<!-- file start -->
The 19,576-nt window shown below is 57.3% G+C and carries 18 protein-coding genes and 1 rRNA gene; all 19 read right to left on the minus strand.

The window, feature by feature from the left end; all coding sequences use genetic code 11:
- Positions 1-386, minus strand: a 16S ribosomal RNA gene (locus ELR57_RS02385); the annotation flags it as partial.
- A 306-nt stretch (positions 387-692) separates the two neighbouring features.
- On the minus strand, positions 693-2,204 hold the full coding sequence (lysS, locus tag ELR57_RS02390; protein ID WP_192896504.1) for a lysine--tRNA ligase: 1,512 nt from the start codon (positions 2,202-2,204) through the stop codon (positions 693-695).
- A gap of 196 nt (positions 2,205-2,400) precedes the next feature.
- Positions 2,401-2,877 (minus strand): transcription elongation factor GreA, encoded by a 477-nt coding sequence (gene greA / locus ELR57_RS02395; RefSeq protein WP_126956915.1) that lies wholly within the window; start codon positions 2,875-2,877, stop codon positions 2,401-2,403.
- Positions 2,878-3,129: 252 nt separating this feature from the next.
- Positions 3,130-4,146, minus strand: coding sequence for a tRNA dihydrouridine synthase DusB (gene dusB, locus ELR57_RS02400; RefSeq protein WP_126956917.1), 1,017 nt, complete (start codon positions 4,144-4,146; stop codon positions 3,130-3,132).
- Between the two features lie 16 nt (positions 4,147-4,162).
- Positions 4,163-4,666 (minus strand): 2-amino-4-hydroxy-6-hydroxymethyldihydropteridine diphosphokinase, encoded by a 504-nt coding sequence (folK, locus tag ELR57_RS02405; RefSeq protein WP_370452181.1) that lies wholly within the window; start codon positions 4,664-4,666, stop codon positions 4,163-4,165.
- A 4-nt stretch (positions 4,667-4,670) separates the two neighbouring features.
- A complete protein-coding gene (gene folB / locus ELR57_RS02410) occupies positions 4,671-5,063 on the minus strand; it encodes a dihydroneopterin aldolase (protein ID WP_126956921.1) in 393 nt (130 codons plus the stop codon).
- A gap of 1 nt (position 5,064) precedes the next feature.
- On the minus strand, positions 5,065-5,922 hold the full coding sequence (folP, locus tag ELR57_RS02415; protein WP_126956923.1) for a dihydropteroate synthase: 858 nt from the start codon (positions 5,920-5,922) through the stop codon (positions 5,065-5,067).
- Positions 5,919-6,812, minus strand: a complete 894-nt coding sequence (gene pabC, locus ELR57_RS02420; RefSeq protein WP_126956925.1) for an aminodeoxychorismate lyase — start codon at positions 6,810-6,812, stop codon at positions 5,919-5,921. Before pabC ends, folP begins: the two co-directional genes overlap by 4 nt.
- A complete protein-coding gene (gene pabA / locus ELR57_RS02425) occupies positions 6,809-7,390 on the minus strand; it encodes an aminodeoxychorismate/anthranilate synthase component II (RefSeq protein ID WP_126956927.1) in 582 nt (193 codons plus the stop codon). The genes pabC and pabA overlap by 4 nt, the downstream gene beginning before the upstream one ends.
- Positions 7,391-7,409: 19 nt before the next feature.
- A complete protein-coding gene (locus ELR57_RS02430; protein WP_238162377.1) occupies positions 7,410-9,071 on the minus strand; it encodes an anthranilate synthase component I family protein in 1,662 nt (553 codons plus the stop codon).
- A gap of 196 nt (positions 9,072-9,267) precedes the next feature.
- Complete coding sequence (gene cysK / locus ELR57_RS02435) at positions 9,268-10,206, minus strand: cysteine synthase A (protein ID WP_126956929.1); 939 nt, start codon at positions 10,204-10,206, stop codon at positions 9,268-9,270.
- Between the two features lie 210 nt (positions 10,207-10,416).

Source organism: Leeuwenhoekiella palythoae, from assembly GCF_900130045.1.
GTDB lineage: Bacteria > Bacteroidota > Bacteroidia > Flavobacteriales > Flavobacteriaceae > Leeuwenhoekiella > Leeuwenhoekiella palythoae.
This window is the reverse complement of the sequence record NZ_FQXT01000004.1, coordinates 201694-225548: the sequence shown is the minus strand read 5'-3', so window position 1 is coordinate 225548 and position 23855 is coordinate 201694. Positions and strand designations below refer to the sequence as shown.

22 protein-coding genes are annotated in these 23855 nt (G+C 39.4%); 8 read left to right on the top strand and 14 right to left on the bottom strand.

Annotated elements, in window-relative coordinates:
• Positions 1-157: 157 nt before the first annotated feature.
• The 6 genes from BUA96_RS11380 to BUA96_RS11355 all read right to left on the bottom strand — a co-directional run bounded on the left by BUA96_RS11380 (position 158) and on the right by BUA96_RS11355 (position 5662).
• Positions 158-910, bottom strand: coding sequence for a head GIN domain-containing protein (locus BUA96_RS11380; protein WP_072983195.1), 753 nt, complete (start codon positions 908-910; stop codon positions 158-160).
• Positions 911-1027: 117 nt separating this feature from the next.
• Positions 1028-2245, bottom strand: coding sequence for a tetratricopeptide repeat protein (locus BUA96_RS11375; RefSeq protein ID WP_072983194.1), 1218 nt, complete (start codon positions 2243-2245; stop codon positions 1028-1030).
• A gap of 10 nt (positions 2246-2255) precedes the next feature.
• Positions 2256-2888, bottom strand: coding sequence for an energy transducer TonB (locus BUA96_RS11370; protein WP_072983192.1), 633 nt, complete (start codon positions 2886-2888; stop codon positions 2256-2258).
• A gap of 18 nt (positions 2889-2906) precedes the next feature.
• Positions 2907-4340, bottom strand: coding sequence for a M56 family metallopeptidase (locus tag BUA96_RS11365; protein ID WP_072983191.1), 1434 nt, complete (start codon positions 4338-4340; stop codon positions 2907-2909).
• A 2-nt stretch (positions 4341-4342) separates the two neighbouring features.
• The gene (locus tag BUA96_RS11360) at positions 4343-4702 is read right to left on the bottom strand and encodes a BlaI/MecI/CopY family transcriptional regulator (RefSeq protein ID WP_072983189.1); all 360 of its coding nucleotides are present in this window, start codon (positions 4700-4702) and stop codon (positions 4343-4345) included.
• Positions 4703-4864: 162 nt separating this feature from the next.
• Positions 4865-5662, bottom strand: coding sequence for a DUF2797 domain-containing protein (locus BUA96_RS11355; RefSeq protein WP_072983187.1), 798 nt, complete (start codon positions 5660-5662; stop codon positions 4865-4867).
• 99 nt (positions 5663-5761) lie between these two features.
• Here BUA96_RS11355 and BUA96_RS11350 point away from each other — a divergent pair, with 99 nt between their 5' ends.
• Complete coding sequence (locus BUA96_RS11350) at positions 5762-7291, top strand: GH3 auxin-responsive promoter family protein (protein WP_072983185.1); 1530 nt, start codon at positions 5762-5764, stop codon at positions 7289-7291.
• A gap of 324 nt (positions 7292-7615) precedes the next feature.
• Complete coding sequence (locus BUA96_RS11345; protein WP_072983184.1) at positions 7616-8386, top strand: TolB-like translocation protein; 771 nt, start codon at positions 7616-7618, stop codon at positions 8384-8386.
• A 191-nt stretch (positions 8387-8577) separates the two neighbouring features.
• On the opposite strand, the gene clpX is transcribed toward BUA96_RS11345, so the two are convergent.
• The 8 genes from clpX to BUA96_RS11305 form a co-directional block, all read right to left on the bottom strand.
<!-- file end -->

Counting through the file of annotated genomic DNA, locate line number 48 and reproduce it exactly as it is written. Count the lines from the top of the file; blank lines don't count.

• The 8 genes from clpX to BUA96_RS11305 form a co-directional block, all read right to left on the bottom strand.